Burger flippers of the world, unite!
The entitlement culture has hit the local fast food joint, as strikes and protests are popping up all over the country. So far, non-union workers have walked off the job in New York, Seattle, Detriot, and St. Louis, with low-skill workers demaning $15 an hour and a union from chains like McDonald’s, Burger King, Arby’s, Jimmy John’s, and Domino’s Pizza..
The protests are hot news on the left. There’s been laudatory coverage at People’s World, ColorLines, and by Occupy Wall Street arrestee Natasha Lennard at Salon. The stories have plently of venting from frustrated fast food employees, like this quote from The Nation from a Taco Bell employee named Caroline Durocher:
“A lot of times we’ll work ’til 4 or 5 in the morning trying to get things done for corporate people to make money,” said Durocher. “And we don’t ever see any of that money.”
Apparently Ms. Durocher doesn’t feel her paycheck from the corporate people is her seeing that money.
It’s all part of the a wider campaign for income equality. St. Louis’s “Can’t Survive On $7.35!” campaign has a spiffy website and a petition to sign. The petition asks you to agree to the following:
I support St. Louis fast food workers who went on strike to earn the living wage they deserve. No job in St. Louis, or anywhere, should pay so little that their employees have to rely on public assistance to make ends meet.
The “living wage” argument is a pet cause of the Congressional Progressive Congress, with CPC’s Rep. Keith Ellision (D-MN) telling MSNBC about their Occupy Wall Street-influenced message:
“We’re going to talk about the need to increase wages,” he said. “We’re going to talk about growing inequality, the growing concentration of wealth at the top, and how that growing concentration is not just economic but also translates into political influence.”
Congressman Ellison and the fast food strikers ignore reality; not all jobs are designed to provide a living wage. The coddling that the left media and Democrats are giving the low-skilled workers as they stamp their feet and raise their picket signs isn’t helping them adjust to the real world of supply and demand, where low skilled workers are easily replaced since there are so many of them.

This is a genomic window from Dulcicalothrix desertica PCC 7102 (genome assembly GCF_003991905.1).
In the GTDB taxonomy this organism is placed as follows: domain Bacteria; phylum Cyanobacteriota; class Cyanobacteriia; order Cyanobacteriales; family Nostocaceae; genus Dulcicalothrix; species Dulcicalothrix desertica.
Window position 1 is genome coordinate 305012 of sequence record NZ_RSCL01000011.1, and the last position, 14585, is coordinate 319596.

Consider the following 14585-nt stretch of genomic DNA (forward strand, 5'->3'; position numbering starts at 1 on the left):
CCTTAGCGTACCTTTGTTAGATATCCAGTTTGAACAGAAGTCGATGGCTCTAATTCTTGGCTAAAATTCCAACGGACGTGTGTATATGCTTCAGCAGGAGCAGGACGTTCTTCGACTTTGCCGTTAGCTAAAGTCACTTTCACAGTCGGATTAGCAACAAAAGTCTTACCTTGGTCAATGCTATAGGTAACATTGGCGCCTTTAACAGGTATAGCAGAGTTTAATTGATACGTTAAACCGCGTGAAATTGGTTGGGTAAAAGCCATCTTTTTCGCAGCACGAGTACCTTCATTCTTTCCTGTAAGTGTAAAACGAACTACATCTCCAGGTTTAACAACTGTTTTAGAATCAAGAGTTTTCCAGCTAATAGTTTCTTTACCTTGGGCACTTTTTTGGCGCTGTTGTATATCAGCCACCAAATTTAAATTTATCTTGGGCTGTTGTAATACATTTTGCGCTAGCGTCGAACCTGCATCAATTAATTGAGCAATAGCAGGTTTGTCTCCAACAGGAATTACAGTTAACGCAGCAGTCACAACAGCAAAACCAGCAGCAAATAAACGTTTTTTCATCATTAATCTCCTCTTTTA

For decades, fast food jobs have been considerd entry level or part time work; they are ‘starter jobs’ that teach basic work skills such as showing up on time, customer service and following basic instructions. For others, like retirees or Moms with kids in schoool, they have provided a way to be productive and bring in a little extra cash. Fast food work wasn’t designed to be a career unless a worker wanted to show initiative and become a manager.
There’s a fairly simple path to management for fast food workers with any such ambitions; do your job, show some responsibility, and most fast food restaurants provide a quick way to rise through the ranks. Many franchisees start this way.
Of course, the striking workers aren’t offering to do twice as much work in exchange for twice as much pay, nor do they have special skills that put them in demand. They just want more money.
It’s sad sign of American decline that fast food workers are spending time and effort demanding more instead of building skills and bettering themselves.
Full disclosure: Lee Stranahan finished writing this article at a McDonald’s in Arkansas to take advantage of their free wifi.